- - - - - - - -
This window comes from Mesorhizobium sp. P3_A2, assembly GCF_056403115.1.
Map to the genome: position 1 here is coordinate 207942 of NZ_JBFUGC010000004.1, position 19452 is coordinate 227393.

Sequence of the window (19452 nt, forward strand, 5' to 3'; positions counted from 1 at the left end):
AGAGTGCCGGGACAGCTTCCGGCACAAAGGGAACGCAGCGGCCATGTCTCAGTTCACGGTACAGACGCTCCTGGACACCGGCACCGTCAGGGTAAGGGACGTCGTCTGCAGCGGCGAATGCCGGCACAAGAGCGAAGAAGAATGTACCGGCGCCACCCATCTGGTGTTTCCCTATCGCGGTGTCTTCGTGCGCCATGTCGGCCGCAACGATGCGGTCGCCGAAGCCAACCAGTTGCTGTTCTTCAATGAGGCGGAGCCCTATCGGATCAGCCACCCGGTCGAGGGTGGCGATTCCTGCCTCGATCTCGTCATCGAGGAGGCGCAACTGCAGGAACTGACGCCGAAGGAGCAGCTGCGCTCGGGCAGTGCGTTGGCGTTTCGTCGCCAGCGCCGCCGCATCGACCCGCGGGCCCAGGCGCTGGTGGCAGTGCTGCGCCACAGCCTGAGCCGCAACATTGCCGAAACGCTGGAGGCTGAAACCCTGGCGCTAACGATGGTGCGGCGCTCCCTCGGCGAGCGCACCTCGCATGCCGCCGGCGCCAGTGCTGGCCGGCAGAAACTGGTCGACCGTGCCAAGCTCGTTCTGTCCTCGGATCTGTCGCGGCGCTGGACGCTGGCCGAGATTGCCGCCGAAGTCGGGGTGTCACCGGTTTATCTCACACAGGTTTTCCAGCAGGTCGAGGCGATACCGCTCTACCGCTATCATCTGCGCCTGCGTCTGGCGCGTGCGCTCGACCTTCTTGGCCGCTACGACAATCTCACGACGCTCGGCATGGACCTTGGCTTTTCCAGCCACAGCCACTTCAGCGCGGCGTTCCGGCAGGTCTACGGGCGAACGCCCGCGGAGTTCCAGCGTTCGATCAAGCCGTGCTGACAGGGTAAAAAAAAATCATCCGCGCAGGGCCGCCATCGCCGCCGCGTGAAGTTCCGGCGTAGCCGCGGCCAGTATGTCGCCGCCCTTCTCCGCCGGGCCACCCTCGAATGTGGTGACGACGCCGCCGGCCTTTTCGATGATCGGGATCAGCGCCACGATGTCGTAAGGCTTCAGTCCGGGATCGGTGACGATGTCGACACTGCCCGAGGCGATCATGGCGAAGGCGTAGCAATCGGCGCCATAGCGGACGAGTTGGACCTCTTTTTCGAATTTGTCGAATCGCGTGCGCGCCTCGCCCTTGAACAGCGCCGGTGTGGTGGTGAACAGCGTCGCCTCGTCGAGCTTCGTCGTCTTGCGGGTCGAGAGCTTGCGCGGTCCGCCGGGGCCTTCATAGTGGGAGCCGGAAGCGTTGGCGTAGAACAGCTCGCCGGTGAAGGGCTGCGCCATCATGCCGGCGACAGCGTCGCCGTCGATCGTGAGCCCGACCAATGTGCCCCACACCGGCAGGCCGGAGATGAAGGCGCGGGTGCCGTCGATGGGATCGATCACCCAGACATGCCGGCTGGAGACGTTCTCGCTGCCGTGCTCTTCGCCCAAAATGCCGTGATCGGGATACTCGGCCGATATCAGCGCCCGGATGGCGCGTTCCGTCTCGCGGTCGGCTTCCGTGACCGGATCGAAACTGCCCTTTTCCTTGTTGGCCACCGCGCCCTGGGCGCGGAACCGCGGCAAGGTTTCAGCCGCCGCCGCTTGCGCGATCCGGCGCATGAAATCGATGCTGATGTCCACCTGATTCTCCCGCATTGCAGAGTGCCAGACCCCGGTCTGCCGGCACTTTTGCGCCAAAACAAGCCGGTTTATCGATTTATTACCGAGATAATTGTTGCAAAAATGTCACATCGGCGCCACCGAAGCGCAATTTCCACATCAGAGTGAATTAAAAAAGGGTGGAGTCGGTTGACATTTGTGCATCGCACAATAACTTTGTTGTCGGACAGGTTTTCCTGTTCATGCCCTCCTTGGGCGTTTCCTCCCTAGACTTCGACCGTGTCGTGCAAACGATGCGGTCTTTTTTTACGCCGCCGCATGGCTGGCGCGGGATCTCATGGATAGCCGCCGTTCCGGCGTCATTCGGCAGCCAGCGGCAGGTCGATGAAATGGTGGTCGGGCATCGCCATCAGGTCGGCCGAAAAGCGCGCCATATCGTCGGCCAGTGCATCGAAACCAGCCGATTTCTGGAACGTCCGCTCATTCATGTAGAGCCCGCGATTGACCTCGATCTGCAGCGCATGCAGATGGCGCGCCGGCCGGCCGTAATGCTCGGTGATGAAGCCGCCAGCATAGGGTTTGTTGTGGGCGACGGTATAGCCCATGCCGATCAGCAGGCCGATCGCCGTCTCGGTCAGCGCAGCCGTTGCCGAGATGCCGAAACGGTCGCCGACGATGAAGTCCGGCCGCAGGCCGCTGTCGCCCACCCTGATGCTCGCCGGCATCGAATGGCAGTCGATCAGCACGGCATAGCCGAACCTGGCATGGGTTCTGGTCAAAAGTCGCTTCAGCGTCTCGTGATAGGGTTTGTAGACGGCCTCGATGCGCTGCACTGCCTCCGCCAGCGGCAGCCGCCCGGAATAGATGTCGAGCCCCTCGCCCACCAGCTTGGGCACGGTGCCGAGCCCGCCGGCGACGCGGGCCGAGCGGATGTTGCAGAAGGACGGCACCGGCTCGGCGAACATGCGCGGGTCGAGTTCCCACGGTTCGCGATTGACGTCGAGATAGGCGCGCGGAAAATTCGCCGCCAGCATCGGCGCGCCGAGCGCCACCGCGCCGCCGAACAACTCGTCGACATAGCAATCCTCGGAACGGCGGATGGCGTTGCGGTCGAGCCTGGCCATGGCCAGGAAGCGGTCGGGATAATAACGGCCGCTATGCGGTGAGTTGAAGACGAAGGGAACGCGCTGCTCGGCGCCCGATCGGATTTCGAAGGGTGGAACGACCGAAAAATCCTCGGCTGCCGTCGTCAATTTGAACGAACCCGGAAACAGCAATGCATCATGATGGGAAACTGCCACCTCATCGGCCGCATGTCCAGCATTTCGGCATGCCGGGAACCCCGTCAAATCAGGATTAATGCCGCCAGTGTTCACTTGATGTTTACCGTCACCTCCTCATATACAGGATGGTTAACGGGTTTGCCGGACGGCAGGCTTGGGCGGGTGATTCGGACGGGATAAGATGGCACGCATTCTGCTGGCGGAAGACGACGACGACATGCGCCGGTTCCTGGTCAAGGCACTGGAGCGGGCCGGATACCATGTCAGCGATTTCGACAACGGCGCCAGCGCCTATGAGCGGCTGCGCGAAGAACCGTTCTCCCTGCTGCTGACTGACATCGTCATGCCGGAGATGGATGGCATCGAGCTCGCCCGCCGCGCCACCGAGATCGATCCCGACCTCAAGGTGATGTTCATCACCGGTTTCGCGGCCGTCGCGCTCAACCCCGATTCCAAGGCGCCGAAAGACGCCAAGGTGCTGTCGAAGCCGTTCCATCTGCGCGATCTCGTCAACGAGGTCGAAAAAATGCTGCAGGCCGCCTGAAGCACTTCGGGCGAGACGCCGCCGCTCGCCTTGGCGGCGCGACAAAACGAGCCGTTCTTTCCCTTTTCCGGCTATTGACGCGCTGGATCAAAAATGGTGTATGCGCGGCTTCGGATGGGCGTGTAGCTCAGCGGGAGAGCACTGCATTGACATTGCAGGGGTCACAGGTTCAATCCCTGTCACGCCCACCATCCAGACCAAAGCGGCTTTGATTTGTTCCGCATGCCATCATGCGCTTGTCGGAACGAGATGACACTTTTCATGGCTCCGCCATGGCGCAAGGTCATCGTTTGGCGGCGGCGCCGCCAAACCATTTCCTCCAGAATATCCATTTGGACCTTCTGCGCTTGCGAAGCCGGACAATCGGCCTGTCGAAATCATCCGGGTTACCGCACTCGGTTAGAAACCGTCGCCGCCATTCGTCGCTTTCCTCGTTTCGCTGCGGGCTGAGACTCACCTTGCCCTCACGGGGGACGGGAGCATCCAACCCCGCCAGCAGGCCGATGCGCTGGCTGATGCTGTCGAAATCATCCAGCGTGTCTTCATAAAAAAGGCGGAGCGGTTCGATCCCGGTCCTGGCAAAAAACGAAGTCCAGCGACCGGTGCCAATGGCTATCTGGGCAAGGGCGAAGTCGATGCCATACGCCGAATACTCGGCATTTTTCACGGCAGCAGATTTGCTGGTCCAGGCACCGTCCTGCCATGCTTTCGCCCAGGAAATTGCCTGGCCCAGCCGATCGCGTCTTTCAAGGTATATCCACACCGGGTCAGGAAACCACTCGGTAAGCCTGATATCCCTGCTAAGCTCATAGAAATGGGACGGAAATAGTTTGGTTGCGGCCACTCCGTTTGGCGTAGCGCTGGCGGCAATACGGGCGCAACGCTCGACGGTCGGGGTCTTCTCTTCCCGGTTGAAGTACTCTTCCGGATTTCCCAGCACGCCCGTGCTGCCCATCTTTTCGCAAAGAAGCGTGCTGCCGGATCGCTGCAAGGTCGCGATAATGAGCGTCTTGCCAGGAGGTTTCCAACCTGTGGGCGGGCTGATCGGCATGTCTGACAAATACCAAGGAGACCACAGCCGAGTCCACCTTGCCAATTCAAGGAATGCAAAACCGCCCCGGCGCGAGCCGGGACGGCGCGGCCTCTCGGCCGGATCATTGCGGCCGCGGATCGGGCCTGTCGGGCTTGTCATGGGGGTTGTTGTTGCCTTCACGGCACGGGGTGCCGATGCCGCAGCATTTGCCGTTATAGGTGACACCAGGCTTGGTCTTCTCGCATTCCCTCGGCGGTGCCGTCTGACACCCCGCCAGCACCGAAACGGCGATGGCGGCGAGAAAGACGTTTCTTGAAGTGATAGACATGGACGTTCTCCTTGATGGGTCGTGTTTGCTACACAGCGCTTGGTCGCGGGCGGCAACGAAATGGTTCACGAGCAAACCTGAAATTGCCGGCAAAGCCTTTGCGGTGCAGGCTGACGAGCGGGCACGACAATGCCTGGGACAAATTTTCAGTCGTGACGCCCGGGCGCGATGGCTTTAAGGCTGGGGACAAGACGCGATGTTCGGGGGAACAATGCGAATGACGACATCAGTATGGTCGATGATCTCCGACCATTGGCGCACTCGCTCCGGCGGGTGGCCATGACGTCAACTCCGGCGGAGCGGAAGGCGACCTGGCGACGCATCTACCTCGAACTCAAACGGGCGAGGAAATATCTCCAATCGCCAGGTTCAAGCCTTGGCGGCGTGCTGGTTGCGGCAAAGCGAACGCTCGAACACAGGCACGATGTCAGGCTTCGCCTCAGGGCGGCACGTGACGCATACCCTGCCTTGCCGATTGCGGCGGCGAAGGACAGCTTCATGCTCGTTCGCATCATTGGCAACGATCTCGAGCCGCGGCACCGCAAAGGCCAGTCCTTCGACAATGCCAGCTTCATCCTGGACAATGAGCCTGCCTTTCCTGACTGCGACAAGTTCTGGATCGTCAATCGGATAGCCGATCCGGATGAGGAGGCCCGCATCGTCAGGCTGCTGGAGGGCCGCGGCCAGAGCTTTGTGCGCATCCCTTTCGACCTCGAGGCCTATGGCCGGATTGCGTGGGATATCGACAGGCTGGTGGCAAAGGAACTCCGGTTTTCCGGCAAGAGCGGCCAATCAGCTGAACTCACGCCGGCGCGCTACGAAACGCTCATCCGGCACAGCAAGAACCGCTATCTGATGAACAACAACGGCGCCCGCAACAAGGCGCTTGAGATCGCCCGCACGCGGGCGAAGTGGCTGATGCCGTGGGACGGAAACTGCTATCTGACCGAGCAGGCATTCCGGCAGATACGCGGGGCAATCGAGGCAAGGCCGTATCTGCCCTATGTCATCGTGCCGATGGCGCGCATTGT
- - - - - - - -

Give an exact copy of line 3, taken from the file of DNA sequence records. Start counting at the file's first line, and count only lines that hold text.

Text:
Sequence of the window (19452 nt, forward strand, 5' to 3'; positions counted from 1 at the left end):